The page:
Life can be as complicated or simple as we make it. Let me be clearer – if we use our mind to make things more complicated than they need to be, then get exactly what we wanted – complexity and sometimes that complexity creates confusion.
To avoid confusion, we take small steps and build up layers of knowledge. Think about how you’ve learned more and more each year in school – you didn’t start out with calculus, you started by adding.
As we learn more about any given subject, our layer upon layer of intimate knowledge enables us to appreciate those layers of detail – we understand why it was important to learn to add before learning about advanced mathematics.
Over the past several troop meetings, we have spend time looking at the various points of the scout law. These are pretty simple at face value, but through our discussions we’ve dug deeper into what it means to be friendly, courteous, brave, clean and a bunch of other good points, too.
Tonight I want to start to examine the Scout Oath or Scout Promise. This is going to take a while because it’s one of those things that, like the Scout Law, seems simple at first glance, but has many layers to it.
I think you’ll enjoy this exploration of the Oath, and I hope you’re willing to contribute to the discussion.
Let’s recite the whole Oath and then look at its major points.
- On my honor I will do my best
- To do my duty to God and my country and to obey the Scout Law;
- To help other people at all times;
- To keep myself physically strong, mentally awake, and morally straight.
The first line is a pledge or a promise. Simply put, that I’ll do my best to fulfill the oath and that I’m staking my personal honor to this commitment. What’s the difference between making a mistake and deciding to consistently ignore the Oath/Law? What does it mean if I fail to follow the Oath or Law? Are there exceptions to following the Oath/Law? Do you think this first line has other meanings or implications?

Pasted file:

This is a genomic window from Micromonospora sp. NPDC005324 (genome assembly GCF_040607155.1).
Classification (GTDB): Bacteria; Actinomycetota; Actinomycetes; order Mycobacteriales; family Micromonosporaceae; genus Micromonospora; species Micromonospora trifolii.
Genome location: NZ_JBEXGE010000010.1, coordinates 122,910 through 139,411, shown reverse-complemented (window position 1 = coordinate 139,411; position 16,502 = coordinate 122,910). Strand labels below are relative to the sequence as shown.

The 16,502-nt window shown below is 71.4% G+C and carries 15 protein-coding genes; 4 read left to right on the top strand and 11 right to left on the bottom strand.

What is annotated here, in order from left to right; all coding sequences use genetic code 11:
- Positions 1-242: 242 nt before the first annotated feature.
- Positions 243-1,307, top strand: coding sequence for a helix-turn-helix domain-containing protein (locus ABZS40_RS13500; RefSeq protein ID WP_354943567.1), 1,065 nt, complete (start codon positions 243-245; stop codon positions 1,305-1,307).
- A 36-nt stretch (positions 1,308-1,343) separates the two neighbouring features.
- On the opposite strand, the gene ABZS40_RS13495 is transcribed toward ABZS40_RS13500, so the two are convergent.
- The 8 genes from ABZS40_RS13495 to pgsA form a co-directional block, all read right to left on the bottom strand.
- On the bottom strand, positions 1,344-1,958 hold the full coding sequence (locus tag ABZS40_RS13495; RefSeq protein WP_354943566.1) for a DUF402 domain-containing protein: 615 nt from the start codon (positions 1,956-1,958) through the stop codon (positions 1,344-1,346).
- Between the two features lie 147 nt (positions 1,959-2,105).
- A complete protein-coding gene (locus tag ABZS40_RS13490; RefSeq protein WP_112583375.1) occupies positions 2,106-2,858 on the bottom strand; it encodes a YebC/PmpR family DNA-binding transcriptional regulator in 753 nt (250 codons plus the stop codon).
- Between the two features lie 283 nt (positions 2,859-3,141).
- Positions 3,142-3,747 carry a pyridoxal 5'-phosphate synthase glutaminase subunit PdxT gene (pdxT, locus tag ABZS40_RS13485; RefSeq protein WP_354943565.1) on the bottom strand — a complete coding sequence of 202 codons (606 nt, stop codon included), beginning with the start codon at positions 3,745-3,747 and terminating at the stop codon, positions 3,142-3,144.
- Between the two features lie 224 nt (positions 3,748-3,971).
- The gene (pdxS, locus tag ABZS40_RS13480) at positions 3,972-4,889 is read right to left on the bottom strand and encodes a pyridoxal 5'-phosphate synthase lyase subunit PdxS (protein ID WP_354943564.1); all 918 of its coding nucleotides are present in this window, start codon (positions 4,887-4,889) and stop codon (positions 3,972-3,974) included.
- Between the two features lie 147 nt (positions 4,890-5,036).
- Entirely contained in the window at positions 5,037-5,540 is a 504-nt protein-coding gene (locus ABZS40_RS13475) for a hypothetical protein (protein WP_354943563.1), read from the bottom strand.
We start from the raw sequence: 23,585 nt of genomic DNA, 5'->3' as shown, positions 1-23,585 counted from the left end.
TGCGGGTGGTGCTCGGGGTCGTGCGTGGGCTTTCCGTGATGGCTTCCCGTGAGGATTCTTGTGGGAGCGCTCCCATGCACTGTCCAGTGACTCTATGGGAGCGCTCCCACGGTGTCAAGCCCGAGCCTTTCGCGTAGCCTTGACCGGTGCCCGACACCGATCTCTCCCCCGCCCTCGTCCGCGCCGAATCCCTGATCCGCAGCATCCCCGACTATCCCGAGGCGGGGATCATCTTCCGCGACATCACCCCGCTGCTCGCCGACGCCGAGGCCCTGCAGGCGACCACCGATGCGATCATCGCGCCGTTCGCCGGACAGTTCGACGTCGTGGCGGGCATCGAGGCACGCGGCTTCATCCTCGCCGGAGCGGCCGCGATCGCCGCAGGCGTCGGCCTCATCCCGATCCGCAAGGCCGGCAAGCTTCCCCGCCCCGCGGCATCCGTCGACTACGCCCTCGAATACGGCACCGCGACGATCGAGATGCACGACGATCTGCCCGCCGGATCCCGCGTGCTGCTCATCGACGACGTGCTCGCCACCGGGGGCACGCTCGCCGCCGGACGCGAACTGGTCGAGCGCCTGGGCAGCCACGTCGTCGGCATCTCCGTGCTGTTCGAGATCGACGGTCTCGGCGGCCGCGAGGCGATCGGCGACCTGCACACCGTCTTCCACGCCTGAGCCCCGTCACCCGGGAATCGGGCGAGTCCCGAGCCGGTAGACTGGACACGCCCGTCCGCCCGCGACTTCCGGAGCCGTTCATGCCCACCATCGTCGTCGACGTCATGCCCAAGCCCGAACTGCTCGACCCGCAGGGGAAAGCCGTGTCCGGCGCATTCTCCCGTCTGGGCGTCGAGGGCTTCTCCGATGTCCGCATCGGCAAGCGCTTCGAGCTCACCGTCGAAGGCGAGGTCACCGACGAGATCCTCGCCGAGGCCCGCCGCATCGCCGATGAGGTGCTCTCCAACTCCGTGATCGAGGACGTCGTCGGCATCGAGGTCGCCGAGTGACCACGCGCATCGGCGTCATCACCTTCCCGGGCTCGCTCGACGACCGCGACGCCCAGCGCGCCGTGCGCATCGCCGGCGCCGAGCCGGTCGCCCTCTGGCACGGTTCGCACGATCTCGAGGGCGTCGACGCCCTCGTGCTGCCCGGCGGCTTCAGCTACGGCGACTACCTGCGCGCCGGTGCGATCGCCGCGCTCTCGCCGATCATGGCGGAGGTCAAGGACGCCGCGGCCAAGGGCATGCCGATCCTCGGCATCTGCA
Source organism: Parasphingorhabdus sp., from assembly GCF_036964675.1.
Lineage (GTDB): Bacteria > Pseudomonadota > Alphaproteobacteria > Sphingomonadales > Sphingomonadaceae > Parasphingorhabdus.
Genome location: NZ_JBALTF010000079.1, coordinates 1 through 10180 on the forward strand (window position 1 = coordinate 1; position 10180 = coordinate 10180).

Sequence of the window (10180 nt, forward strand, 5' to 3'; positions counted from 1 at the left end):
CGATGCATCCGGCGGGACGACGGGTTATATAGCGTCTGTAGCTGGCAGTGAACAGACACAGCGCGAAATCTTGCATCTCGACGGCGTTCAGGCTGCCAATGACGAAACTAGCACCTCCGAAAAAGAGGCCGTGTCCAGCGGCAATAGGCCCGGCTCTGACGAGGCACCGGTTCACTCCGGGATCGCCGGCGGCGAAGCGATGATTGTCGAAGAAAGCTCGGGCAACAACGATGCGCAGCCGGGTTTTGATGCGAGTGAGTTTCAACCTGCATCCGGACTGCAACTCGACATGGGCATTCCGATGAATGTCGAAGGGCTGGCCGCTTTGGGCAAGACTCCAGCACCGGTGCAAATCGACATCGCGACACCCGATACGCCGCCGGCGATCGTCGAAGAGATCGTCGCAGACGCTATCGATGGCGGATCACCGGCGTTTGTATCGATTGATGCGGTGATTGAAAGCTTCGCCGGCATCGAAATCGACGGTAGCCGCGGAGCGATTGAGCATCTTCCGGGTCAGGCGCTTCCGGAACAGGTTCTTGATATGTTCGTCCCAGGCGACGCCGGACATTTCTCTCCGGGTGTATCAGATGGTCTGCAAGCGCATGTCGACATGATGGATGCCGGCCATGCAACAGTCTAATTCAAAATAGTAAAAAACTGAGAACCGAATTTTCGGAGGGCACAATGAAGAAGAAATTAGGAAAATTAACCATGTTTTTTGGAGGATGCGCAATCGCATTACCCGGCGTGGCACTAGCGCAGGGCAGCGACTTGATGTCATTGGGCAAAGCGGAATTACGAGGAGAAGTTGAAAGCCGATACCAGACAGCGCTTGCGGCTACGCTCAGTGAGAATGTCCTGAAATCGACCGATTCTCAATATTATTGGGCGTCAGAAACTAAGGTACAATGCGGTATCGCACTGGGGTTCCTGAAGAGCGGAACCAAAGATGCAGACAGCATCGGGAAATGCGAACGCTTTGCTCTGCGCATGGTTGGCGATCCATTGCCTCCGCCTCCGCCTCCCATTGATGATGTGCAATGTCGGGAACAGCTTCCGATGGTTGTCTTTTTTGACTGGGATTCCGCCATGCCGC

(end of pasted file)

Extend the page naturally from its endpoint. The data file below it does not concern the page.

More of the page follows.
The second line starts with my commitment to do my duty to God and my country. Both God and my country are authorities over me – laws established by God and my country have a binding effect on me and society at large (at least in an ideal world, but we’ll talk more about that another night). What about when these laws are in conflict with each other, or I don’t agree with them? What are some examples of duties to God and duties to country? What special promises do you make to God? How about His promises to us?
The second line continues my commitment to obey the scout law. It’s placed here as a reminder that if I don’t have clear enough guidance from God or the government’s rules on how to act or behave, then I will follow the simple rules of the Scout Law. Do you find yourself thinking of the Scout Law when you’re confronted with ethical choices more often now – several months since you joined scouting?
The third line is a commitment to help other people at all times – a reminder to look beyond my own selfishness and to offer help out of sincerity and generousness. Who are “other people?” What do you think that “at all times” really means? What sort of help do you think we should be providing (at our age/maturity level)?
The final line is my commitment to myself. I will live a stronger life (able to help others and fulfill my duties) when I’m physically strong, mentally awake, and morally straight. How have you been working on this part of the promise? Is this selfish or wise? When can this duty to self become unreasonable/unproductive?
Take time to think about this over the next week or two. Are you following this commitment in your daily life? Have you thought about how this parallels your understanding of what God has asked you to do or how He has asked you to live? Is there something about this pledge that makes you feel uncomfortable, or that you find unreasonable?
Homework for our next session on the Scout Oath – What is honor? What does it mean to pledge based upon your honor? What are the consequences of losing your honor?